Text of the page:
Through the mediation of Chinese community leader and businessman Seah Eu Chin, a settlement was negotiated in which the non-Christian Chinese merchant community agreed to pay the affected Christian plantation owners a sum of $1,500 to compensate for damages incurred during the riots.14 As reported in The Singapore Free Press on 28 March 1851, this was in exchange for the dropping of legal proceedings against perpetrators of the riots who were yet to be arrested.15 Several more were tried in September as their cases were filed after the Criminal Sessions in March had closed.16

After the incident, disputes between both groups continued to persist, albeit on a small scale, and complaints of territorial infringements continued to heard.17 Despite the severity of the riot and the jury's constant requests to take action, then the Governor of the Straits Settlements, William Butterworth, remained reluctant to introduce more stringent legislation to regulate the activities of the secret societies, as he had hoped that the exemplary punishment meted out to the perpetrators would serve as a deterrent against future lawlessness.18

Yong Chun Yuan

1. Carl A. Trocki, Opium and Empire: Chinese Society in Colonial Singapore, 1800–1910 (Ithaca: Cornell University Press, 1990), 109. (Call no. RSING 305.89510595 TRO)
2. Wilfred Blythe, The Impact of Chinese Secret Societies in Malaya: A Historical Study (London: Oxford University Press, 1969), 70 (Call no. RSEA 366.09595 BLY); Charles Burton Buckley, An Anecdotal History of Old Times in Singapore (Singapore: Oxford University Press, 1984), 542–43 (Call no. RSING 959.57 BUC-[HIS]); “Untitled,” Singapore Free Press and Mercantile Advertiser (1835—1869), 5 March 1851, 1. (From NewspaperSG)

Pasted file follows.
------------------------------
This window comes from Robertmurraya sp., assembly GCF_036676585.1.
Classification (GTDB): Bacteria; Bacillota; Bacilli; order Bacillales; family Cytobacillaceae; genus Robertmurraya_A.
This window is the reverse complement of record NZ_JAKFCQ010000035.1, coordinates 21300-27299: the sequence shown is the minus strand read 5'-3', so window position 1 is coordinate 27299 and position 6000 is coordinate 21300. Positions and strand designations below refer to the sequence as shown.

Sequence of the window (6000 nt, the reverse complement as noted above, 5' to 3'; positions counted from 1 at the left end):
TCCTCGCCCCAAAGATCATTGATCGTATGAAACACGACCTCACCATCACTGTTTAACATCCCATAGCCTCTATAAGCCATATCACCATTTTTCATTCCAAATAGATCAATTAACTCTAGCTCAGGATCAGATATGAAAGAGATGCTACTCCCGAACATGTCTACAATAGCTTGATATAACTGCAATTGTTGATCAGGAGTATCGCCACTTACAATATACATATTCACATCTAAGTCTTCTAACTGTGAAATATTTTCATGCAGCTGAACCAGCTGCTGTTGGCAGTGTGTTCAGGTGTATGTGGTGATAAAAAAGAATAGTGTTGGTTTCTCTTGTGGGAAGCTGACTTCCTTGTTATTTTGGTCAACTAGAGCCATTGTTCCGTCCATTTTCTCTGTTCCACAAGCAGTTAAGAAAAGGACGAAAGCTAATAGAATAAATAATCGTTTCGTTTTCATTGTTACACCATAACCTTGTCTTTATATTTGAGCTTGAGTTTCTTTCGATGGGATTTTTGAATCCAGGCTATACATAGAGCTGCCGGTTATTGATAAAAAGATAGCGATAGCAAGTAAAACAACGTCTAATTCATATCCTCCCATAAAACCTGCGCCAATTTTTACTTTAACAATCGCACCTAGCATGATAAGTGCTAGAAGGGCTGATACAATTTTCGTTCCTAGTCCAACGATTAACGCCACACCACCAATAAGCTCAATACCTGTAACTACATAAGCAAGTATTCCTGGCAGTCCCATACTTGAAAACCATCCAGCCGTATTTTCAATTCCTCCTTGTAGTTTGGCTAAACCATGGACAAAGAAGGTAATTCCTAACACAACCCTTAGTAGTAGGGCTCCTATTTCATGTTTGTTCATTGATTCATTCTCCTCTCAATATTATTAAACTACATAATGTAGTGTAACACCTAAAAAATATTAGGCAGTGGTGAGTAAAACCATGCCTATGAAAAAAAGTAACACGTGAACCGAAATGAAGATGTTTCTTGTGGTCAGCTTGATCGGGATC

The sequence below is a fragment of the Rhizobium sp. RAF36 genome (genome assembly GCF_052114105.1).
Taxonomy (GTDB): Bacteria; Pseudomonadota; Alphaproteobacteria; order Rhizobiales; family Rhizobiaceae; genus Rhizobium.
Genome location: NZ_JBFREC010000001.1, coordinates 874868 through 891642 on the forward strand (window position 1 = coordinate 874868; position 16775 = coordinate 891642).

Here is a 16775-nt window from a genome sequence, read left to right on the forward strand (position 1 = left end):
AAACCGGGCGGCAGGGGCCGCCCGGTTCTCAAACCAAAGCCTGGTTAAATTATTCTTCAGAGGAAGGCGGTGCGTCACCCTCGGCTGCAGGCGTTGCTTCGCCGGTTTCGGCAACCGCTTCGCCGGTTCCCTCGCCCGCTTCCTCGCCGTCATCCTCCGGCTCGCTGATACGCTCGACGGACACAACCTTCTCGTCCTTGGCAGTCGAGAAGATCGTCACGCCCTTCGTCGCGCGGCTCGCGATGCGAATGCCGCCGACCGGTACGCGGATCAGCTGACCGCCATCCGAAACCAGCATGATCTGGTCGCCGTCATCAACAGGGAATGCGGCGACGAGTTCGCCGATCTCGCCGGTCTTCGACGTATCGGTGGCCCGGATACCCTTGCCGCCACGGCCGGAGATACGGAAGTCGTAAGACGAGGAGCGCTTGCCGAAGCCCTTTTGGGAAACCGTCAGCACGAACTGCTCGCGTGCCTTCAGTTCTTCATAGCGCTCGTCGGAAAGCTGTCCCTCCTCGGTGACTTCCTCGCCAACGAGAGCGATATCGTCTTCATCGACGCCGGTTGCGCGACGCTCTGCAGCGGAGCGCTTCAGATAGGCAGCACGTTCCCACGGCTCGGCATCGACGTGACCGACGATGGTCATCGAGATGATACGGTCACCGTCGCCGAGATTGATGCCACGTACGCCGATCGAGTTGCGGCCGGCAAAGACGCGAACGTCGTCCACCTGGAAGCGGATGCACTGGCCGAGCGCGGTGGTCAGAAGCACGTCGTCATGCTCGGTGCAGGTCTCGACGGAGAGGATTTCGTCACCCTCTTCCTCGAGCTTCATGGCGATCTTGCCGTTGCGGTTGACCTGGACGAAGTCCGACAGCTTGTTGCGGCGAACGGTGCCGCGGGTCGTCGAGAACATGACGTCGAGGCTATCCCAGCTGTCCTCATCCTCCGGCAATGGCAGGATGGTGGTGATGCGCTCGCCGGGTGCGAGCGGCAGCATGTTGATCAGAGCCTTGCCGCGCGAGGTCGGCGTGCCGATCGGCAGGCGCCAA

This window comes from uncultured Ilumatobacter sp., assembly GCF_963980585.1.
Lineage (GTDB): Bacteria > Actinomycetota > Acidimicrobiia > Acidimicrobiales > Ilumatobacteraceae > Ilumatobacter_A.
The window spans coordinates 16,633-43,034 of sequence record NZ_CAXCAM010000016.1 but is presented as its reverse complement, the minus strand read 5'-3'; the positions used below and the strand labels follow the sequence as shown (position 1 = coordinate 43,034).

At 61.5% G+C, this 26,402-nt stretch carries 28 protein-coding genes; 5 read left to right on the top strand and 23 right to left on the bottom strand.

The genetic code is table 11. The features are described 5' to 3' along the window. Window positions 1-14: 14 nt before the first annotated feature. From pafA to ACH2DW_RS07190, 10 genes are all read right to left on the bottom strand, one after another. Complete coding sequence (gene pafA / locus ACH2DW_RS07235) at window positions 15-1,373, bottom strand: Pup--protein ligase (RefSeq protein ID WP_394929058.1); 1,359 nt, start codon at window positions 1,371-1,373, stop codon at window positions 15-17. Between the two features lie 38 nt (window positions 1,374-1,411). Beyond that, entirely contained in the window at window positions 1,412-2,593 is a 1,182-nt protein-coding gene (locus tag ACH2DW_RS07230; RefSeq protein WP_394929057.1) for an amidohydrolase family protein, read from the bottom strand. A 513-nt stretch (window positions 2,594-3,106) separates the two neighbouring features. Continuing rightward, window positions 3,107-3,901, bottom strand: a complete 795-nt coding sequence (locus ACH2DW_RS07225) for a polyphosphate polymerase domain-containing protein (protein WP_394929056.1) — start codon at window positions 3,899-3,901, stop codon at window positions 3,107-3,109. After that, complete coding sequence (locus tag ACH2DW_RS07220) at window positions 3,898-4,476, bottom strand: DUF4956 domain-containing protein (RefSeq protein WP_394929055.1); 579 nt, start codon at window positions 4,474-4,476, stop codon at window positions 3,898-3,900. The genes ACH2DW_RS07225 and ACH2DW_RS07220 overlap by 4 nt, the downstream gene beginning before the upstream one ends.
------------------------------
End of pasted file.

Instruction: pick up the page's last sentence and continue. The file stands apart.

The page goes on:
3. Trocki, Opium and Empire, 108–09. 
4. “Local,” Singapore Free Press and Mercantile Advertiser, 21 February 1851, 2. (From NewspaperSG)
5. “Local.”
6. “Local,” Singapore Free Press and Mercantile Advertiser, 28 February 1851, 2; “Untitled,” Straits Times and Singapore Journal of Commerce, 4 March 1851, 5. (From NewspaperSG)
7. “Local.”
8. “Local.”
9. “Local.”
10. “Local.”
11. “Local”; “Untitled.”
12. “The Overland Free Press,” Overland Singapore Free Press, 5 March 1851, 1. (From NewspaperSG)
13. “Overland Free Press.”
14. Trocki, Opium and Empire, 110. 
15. “Singapore, Friday, 28th March, 1851, Singapore Free Press and Mercantile Advertiser, 28 March 1851, 2. (From NewspaperSG)
16. “Criminal Sessions,” Straits Times and Singapore Journal of Commerce, 16 September 1851, 4. (From NewspaperSG)
17. Trocki, Opium and Empire, 110. 
18. Blythe, Impact of Chinese Secret Societies in Malaya, 71.

The information in this article is valid as at August 2019 and correct as far as we are able to ascertain from our sources. It is not intended to be an exhaustive or complete history of the subject. Please contact the Library for further reading materials on the topic.